Here is this month's guest post from Jeff Kamin, reporting on Minneapolis' Books & Bars Book Club which met this time to discuss Ursula K. LeGuin's novel The Dispossessed. Last month Jeff reported on their discussion of The Monsters of Templeton, read that here. I love how the below conversation went -- anarchy rules!
It might seem obvious to try to stay on topic when discussing a book with your club, but when you’re dealing with 80 people raising their hands to talk, you may have a tougher time.
Usually, I run the Books & Bars discussion based on research and questions I’ve brought to the group. People raise their hands and I call on them to speak. I try to pick people who’ve not spoken yet to give everyone a chance to explore the aspects of the book they came to share. Sometimes our conversations bounce around quite a bit while still talking about the book.
This time, in honor of our latest pick, The Dispossessed by Ursula K. Le Guin, we attempted a new trick. No hand raising, no waiting to be called on, just jumping into the discussion when you had something that applied to the topic. Cut off your neighbor! Make yourself heard when you want! Sounds rude, but it was actually quite civil.
Believe it or not with a slightly smaller group (75 people) in attendance, it worked. Our classic sci-fi pick was not as popular with everyone as I would’ve hoped, but a greater number actually read and liked it than I had anticipated. As many sci-fi books go, there’s a lot of early exposition and made-up names to get through, but the meat of the story gets juicier around the half way point. And no, to answer my question from last month, this was not the stellar winner I was hoping for in the club. But, we had no regrets for our lively political discussion and genre-expanding tale.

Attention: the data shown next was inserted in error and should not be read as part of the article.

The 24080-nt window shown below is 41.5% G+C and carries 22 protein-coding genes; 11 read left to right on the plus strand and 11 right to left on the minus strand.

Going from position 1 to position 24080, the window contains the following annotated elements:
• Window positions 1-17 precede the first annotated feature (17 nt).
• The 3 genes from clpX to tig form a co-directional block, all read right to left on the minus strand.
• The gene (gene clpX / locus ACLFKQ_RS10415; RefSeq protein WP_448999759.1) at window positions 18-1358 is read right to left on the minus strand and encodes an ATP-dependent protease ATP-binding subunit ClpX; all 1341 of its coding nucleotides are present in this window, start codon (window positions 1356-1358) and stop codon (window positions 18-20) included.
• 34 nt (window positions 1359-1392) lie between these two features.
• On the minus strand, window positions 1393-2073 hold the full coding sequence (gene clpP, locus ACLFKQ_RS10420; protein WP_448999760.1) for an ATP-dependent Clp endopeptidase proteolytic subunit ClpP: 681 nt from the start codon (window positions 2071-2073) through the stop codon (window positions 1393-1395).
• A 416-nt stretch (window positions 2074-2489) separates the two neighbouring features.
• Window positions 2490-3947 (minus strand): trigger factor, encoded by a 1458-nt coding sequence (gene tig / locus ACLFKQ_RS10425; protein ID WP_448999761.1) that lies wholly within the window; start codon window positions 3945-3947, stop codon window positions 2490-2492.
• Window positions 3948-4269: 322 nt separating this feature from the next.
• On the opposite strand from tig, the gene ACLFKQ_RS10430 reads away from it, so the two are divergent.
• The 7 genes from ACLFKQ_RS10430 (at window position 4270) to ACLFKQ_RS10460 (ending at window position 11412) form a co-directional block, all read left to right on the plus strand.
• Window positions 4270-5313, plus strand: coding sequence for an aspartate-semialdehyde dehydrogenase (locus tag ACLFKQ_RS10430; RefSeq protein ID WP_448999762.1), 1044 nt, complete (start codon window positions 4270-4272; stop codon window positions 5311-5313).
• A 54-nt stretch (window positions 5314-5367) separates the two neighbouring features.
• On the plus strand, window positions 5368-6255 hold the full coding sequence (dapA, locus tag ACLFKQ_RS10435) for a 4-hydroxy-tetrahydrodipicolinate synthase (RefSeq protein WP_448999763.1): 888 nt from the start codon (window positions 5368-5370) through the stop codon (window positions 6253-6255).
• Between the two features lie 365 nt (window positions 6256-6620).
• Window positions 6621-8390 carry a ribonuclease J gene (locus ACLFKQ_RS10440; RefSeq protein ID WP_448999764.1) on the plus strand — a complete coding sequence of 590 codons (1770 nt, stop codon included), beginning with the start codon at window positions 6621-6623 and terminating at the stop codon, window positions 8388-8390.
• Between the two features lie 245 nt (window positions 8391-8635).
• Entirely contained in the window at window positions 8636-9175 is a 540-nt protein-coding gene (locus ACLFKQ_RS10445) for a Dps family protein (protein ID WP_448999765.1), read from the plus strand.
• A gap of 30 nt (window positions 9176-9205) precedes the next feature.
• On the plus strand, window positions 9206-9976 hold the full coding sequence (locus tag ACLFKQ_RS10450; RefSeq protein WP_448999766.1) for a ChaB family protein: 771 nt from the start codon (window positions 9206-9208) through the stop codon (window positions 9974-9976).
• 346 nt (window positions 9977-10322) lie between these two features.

The Dispossessed’s protagonist states, "Revolution is our obligation; our hope of evolution." We pondered whether it’s the people’s responsibility to maintain the mindset that made the initial revolt possible in a society founded upon revolution. Are laws or popular opinion a more effective tool of governing? What keeps us more honest: fear of getting caught or being shunned by our neighbors and society?
Loyalty is regarded as the characteristic that allows the strongest to survive in the utopias presented in The Dispossessed. One of the major themes is the ambiguity of different notions of utopia. None are presented as perfect here. We were able to compare and contrast current notions of socialism, communism and capitalism along with allusions to the feminist movement in the 70s and Vietnam. Did I mention we drink during our meetings?
Next month we enter the dreamy world of Haruki Murakami’s Kafka on the Shore.
I’m thinking about hand raising and calling on the members again, but maybe asking for people to try staying on topic and exhausting it before moving on to the next one. I’ll be back to let you know how it went.
Thanks! -- Jeff Kamin, Moderator